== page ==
Page:A Voyage in Space (1913).djvu/313

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You remember how we said in the last lecture that it takes us only eight minutes to get to the Sun on the wings of light, whereas it takes years to get to the nearest star. Another way to think of it is this: suppose our path round the Sun were represented by a wedding-ring, then on the same scale the nearest star would be some miles away. Hence we can regard all the planets and satellites as a tiny little bunch travelling with the Sun, and we can talk of the Sun alone as travelling, carrying us with him in his pocket so to speak. Now how is our Sun behaving in this matter of migrations? Is he one of the stars that pass to and fro through the centre, or does he remain at a distance from it? The answer seems to be, from the best evidence we can get at the moment, that he travels to and fro, and at the present moment he has just been through or near the centre—only about a million years ago. Perhaps you think that is so long ago that we must by this time have come very far away; but a million years is probably only a small fraction of the time for a whole swing, which may be estimated roughly at about 200 million years. And that brings us back to that little table which we made at the beginning of the lecture; we had to leave it incomplete, but now we can complete it.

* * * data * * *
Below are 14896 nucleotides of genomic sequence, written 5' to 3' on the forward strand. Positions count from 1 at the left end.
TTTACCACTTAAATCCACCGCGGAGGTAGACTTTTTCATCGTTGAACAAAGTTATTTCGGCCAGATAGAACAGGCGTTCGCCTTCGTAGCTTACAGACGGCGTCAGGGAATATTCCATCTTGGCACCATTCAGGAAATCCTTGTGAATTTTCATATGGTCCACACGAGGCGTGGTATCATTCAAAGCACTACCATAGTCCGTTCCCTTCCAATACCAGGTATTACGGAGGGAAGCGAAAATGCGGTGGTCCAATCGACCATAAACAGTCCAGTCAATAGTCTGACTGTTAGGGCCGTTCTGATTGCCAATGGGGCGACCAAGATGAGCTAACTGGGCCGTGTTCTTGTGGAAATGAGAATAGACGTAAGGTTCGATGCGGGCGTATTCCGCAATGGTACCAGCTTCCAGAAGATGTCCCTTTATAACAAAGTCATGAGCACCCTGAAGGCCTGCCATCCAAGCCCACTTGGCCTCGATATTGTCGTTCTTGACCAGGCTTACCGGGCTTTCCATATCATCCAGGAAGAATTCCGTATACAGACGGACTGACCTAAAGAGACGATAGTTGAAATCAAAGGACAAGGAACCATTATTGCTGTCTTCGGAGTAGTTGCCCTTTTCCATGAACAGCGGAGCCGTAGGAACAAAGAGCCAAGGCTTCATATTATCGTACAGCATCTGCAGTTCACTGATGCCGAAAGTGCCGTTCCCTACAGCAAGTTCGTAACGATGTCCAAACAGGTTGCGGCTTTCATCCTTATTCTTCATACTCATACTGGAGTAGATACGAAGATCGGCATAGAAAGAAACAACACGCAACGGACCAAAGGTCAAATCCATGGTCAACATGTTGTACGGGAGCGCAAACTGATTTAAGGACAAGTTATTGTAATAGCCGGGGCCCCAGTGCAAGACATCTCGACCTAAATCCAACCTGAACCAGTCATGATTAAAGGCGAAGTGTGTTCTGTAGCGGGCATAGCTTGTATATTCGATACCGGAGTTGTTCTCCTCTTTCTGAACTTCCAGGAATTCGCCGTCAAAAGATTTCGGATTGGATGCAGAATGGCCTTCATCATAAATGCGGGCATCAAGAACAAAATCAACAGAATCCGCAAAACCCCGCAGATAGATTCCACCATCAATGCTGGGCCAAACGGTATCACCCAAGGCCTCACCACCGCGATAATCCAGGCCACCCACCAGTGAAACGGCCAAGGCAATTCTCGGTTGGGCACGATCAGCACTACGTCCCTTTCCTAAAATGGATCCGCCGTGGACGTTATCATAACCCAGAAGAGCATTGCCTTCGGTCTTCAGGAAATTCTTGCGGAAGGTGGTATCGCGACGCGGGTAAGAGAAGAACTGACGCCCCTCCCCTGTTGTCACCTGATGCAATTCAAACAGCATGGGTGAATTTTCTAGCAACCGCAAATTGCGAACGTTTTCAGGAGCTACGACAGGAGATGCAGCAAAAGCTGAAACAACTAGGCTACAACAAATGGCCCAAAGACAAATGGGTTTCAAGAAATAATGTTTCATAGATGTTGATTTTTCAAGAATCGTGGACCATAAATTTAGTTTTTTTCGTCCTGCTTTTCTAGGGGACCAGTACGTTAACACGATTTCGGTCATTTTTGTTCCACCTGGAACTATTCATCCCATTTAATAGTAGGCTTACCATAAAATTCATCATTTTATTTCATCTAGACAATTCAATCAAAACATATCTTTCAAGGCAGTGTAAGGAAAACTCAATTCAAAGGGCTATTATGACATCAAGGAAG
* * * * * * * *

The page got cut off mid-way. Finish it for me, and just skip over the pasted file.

30 million light vibrations make one wireless vibration.

30 million wireless vibrations make one second.

30 million seconds make one year.

30 million years make one "migration."

I have now put 30 million years for a migration